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The work Effects of cognitive behaviour and social learning therapies on managing adolescents aggressiveness in Secondary school is concerned with adolescence which is the third phase of human development. This is characterized by stress and storm. Unresolved identity crisis coupled with some factors such as parenting styles, socio-economic status, religion, and peer pressure lead to aggression. The study adopts an experimental research with 3 x 2 x 3 x 3 factorial design. The variables in the study include the independent variables, which consist of cognitive behaviour and social learning therapies and control group. The intervening variables are gender, socio-economic status and parenting styles while the dependent variable is aggression. A sample size of 90 adolescents is purposively selected. Participants are randomly assigned into experimental and control groups. The three instruments relevant to this study are: Conduct disorder scale, SocioEconomic Scale and Parenting Styles Scale. Eight research hypotheses are raised and tested at 0.05 level of significance. The procedure for data collection include the pre and post tests administered to the participants. Participants are exposed to intervention sessions twice a week for the period of eight weeks. Data collected from the study are analyzed using both the descriptive and inferential statistical methods. The study reveals the parenting style, the prevalent parental socioeconomic status is the medium. A significant difference exists in the pre-test and posttest. The results from the tested hypotheses are: There is no significant difference in the prominence in aggression of the followings: prevalence of paternal and maternal parenting styles, cognitive behaviour and social learning therapies and cognitive behaviour and social learning therapies on the basis of gender and parental SES. Others include parenting styles, age, educational level, and length of stay at the correctional centres. There is a significant difference in the followings: degree of severity of aggression before and after treatment, treatment of aggression of participants in the two experimental groups when compared with the control group and cognitive behaviour and social learning therapies on the basis of religion. Recommendations are proffered in the study.
1.1 Background to the Study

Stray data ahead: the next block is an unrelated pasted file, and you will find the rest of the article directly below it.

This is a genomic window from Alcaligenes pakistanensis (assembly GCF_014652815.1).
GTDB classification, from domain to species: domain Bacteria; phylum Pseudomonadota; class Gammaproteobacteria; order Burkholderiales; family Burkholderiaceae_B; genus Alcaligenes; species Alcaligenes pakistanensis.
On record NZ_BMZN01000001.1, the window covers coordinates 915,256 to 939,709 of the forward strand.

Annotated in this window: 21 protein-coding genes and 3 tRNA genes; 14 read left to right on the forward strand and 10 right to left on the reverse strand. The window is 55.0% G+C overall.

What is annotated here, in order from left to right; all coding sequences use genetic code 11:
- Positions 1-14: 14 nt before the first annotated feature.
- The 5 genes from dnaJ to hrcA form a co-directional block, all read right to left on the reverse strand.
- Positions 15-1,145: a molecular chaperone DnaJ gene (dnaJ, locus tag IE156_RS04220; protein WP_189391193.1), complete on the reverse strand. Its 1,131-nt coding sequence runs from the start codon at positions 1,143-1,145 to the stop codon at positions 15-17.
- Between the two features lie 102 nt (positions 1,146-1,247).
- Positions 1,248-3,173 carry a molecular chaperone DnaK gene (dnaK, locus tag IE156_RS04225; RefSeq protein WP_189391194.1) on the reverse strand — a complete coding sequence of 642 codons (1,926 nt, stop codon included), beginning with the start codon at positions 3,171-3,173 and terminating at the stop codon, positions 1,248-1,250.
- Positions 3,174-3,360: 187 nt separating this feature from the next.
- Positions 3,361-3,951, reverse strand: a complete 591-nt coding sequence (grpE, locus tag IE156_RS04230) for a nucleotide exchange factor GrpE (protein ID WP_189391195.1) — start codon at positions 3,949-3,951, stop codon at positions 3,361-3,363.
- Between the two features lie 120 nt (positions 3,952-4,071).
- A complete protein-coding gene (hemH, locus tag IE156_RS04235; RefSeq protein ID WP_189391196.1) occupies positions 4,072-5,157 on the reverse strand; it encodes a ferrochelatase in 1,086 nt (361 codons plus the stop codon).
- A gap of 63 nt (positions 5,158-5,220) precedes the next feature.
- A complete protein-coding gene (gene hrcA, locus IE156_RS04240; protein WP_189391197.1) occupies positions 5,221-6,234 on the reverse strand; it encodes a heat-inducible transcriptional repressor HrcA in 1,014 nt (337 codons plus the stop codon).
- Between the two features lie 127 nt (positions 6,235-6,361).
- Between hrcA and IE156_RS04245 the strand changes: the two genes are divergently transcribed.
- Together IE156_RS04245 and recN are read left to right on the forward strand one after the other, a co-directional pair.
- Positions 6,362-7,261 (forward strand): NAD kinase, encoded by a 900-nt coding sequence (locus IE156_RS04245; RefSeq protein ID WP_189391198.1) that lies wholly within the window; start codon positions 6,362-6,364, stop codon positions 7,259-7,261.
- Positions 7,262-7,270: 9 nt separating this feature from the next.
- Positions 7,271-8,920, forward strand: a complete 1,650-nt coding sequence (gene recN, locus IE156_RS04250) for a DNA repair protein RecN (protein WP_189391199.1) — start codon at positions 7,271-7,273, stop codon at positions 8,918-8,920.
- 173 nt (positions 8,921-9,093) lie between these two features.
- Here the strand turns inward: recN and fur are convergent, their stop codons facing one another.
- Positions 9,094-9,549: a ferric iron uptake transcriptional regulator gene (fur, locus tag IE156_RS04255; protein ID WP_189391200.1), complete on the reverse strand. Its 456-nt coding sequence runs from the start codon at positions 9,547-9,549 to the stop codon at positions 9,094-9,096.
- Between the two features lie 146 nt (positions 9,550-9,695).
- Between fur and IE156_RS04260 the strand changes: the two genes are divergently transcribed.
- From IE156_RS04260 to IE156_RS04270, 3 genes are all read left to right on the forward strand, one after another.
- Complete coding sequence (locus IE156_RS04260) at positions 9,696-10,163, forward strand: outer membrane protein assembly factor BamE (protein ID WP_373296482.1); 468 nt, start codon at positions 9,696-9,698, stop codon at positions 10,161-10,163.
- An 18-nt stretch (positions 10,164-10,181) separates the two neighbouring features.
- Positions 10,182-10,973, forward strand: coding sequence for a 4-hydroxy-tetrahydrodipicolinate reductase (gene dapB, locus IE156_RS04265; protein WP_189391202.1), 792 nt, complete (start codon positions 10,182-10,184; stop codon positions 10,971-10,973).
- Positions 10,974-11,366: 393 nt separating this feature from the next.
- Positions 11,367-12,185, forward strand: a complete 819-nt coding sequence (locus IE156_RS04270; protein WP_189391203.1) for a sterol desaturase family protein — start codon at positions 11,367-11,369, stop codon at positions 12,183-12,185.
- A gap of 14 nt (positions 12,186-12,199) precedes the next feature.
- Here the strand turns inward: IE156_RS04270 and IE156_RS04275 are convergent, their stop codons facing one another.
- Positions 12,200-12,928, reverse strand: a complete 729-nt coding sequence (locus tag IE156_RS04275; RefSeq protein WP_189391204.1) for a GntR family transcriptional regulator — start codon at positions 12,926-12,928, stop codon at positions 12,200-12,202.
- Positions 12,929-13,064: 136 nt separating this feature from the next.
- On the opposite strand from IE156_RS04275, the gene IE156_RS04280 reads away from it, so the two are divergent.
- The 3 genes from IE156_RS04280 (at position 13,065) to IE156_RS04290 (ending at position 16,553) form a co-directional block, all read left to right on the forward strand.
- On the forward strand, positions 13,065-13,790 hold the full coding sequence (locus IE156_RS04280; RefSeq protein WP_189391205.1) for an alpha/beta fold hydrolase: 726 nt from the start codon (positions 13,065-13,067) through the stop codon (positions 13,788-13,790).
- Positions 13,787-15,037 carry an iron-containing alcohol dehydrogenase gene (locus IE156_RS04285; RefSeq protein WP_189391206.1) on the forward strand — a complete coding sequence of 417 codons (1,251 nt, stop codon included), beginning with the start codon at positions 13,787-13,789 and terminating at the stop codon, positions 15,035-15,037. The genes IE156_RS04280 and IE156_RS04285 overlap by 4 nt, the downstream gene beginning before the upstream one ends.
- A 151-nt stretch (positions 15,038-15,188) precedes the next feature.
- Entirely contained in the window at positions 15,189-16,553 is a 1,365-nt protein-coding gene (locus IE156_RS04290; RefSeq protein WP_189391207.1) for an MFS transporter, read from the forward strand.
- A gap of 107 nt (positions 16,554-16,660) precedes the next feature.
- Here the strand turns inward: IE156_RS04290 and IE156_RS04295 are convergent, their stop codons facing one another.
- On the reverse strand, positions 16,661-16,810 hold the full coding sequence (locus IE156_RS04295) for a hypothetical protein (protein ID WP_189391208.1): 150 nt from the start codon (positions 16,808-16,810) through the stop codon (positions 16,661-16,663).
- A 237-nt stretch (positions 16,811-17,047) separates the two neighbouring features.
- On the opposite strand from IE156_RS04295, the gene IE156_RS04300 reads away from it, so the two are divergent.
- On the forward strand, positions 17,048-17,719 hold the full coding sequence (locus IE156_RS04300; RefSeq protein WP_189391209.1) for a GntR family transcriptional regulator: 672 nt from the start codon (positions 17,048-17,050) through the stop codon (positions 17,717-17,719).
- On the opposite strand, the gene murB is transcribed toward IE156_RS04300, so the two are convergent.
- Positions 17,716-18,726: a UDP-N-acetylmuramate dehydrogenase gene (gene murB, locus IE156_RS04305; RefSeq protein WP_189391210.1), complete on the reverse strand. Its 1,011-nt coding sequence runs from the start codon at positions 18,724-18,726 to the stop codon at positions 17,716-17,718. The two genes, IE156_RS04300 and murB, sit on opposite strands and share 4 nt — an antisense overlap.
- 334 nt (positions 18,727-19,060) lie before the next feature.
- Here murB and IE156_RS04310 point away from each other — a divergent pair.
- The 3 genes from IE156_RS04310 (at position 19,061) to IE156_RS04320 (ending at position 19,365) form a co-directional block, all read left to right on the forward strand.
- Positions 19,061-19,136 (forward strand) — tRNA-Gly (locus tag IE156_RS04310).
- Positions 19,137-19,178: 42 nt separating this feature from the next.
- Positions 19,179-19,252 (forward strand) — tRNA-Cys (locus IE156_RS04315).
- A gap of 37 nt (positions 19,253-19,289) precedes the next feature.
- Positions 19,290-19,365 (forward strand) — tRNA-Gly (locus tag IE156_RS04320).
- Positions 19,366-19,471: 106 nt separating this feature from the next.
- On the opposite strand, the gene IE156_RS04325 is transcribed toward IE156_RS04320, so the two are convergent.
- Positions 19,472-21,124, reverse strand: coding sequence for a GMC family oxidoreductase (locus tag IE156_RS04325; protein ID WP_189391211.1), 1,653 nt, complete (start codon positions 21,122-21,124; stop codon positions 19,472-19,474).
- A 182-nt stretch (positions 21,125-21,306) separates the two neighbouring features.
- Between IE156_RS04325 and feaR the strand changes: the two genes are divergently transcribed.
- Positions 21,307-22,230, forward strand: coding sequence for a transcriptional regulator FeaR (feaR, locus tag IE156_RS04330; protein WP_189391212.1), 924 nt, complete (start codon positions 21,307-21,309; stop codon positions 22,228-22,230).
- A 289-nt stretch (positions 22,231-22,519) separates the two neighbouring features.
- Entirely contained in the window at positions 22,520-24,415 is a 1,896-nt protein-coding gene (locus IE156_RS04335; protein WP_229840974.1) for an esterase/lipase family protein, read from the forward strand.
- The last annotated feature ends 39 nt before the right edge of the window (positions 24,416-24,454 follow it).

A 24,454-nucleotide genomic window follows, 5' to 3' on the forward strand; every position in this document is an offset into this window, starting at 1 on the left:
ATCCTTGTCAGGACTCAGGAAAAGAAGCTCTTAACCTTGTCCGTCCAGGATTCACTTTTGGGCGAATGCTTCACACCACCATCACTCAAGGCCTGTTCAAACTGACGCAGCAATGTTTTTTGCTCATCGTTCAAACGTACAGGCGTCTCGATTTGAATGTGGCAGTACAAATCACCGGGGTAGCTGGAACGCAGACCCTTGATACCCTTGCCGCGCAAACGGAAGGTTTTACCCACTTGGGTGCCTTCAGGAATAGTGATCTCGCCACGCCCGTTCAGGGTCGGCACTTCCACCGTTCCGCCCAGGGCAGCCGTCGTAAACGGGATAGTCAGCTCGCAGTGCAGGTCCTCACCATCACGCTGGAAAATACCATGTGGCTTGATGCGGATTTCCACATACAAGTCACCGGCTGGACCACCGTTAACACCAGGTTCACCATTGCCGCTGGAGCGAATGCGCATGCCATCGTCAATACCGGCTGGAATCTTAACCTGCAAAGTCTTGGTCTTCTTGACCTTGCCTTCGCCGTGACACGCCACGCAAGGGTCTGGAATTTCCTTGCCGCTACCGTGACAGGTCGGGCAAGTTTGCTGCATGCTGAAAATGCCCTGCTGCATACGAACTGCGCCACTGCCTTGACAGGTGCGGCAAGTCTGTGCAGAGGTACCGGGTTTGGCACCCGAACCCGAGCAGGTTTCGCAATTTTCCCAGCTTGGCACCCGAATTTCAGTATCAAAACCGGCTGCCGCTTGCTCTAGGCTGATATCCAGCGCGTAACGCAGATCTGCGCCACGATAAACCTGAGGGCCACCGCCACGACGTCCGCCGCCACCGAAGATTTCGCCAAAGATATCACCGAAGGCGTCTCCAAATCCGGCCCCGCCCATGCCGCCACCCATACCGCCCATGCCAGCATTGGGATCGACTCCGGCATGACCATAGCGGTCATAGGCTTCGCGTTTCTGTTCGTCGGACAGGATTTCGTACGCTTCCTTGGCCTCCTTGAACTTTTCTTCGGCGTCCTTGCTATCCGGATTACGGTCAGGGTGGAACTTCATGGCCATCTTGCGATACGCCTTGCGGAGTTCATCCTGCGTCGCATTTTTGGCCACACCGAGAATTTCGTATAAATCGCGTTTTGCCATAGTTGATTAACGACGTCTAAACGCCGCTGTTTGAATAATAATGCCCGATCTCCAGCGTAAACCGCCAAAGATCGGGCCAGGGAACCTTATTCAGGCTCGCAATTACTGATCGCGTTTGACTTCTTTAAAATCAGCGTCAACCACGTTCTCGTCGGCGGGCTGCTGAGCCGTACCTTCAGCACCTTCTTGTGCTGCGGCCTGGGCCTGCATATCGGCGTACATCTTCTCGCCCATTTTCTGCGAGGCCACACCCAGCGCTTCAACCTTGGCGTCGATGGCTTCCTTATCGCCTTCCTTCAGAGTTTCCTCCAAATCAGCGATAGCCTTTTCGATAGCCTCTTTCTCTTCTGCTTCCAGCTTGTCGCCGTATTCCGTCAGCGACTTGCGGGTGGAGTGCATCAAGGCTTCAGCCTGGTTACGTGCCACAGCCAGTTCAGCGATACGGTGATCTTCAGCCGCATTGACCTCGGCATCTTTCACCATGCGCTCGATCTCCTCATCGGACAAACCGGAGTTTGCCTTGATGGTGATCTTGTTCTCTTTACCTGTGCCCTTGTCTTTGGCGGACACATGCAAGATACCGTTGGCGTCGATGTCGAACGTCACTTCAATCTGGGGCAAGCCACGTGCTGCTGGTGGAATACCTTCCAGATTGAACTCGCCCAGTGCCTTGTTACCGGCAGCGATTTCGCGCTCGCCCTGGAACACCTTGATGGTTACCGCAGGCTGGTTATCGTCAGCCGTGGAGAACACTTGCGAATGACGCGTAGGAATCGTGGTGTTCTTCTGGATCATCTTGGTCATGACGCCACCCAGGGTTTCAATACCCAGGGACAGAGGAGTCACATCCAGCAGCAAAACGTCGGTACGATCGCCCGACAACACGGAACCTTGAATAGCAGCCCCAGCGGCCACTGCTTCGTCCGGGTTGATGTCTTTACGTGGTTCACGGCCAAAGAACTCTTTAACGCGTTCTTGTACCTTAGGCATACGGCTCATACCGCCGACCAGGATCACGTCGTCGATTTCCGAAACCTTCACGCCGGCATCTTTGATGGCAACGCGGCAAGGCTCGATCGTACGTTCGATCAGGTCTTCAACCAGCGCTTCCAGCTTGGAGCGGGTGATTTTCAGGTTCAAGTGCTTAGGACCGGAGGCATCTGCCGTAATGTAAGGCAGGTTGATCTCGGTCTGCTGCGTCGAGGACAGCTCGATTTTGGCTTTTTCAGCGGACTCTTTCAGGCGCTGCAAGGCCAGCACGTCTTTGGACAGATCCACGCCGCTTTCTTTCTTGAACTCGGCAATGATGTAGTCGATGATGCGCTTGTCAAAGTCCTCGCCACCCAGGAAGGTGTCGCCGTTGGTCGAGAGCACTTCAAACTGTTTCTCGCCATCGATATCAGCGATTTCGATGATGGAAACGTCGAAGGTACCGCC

Aggression is a serious behavioural and emotional disorder that can occur in adolescents. Adolescents with this disorder may display a pattern of disruptive and violent behaviour and have problems following rules (Hinshaw & Lee, 2003). It is not uncommon for adolescents to have behaviour-related problems at some time during their development. However, the aggression is considered to be a conduct disorder when it is long-lasting and when it violates the rights of others, when it goes against accepted norms of behaviour and disrupts the child's or family's everyday life (Hinshaw & Lee, 2003; Goldberg, 2012).
The word ―adolescence‖ comes from a Latin word ―adolescere‖ which means to grow or to grow to maturity (Oladele, 1994; Martins, Carlson & Buskist, 2007). Psychologists have given different definitions of adolescence. Some define it as the transitional period of life between childhood and adulthood; while at other times it is called the period of teenage which is marked by changes in the body, mind and social relationships. This means that the transition is as much social as it is biological. Adolescence is the time between the beginning of sexual maturation (puberty) and adulthood. It is a time of psychological maturation during which a person becomes "adult-like" in behaviour. According to Sacks (2003), adolescence begins with the onset of physiologically normal puberty and ends when an adult identity and behaviour are accepted. This period of development corresponds roughly to the period between the ages of 10 and 19, which is consistent with the World Health